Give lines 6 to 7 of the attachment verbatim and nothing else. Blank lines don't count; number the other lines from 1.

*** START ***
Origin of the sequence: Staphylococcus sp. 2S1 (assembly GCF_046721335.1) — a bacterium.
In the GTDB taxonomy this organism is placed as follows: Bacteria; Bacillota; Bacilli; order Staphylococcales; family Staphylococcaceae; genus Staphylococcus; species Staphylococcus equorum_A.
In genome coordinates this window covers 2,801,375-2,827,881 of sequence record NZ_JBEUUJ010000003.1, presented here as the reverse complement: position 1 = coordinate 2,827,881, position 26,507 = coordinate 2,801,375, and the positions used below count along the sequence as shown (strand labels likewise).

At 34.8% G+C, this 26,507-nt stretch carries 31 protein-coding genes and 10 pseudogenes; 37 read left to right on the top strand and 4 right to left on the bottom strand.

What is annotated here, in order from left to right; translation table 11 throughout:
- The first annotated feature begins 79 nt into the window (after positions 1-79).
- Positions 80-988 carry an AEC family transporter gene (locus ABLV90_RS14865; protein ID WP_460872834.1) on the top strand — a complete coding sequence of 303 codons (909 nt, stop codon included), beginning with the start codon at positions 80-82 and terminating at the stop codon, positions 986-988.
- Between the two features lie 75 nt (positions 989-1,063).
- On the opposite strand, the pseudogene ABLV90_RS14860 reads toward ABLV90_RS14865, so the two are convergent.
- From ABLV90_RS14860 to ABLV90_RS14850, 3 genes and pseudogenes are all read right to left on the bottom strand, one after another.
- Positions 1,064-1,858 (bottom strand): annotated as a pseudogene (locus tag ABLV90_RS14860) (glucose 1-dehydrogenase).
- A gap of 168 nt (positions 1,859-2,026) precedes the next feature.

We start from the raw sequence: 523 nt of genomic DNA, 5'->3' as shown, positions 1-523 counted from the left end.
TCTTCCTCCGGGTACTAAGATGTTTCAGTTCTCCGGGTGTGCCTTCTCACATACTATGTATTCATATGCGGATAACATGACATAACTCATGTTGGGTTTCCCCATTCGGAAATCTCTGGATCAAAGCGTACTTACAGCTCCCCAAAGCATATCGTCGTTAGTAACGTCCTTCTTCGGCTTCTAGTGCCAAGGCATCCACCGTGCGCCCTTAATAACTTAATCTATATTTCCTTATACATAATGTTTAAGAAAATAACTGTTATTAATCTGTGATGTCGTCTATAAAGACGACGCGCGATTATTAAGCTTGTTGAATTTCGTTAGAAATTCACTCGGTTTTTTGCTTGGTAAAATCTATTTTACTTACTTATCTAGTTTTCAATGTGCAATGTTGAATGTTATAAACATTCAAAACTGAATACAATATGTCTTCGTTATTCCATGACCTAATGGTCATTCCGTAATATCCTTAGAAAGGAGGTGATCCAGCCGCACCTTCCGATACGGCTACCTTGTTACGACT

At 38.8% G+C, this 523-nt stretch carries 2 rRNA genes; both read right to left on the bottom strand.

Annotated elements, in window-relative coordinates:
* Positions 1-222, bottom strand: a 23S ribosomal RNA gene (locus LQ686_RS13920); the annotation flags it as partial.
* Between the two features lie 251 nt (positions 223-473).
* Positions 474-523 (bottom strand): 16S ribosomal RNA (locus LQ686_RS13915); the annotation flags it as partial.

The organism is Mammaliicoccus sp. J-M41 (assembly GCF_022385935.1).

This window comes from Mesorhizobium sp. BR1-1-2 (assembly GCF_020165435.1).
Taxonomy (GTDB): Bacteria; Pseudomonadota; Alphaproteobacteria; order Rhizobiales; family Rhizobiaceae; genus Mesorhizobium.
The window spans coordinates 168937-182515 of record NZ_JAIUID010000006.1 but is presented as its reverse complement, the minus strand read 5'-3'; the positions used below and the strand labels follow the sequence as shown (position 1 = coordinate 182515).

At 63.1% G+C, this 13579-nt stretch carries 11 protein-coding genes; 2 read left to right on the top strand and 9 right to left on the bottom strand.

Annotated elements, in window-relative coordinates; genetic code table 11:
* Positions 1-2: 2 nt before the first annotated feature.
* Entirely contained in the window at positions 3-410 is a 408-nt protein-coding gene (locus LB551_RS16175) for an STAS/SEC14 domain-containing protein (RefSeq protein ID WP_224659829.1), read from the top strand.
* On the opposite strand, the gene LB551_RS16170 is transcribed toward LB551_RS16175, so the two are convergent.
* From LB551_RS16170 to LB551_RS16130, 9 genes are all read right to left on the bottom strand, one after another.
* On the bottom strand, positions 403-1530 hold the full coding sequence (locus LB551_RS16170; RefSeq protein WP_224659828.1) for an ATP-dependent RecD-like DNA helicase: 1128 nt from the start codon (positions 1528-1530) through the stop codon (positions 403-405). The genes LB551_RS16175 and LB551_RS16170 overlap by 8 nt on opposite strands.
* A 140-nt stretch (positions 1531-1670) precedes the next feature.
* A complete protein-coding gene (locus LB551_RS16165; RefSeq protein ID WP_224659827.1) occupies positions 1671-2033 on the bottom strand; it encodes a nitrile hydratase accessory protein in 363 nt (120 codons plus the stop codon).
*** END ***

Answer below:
- The first annotated feature begins 79 nt into the window (after positions 1-79).
- Positions 80-988 carry an AEC family transporter gene (locus ABLV90_RS14865; protein ID WP_460872834.1) on the top strand — a complete coding sequence of 303 codons (909 nt, stop codon included), beginning with the start codon at positions 80-82 and terminating at the stop codon, positions 986-988.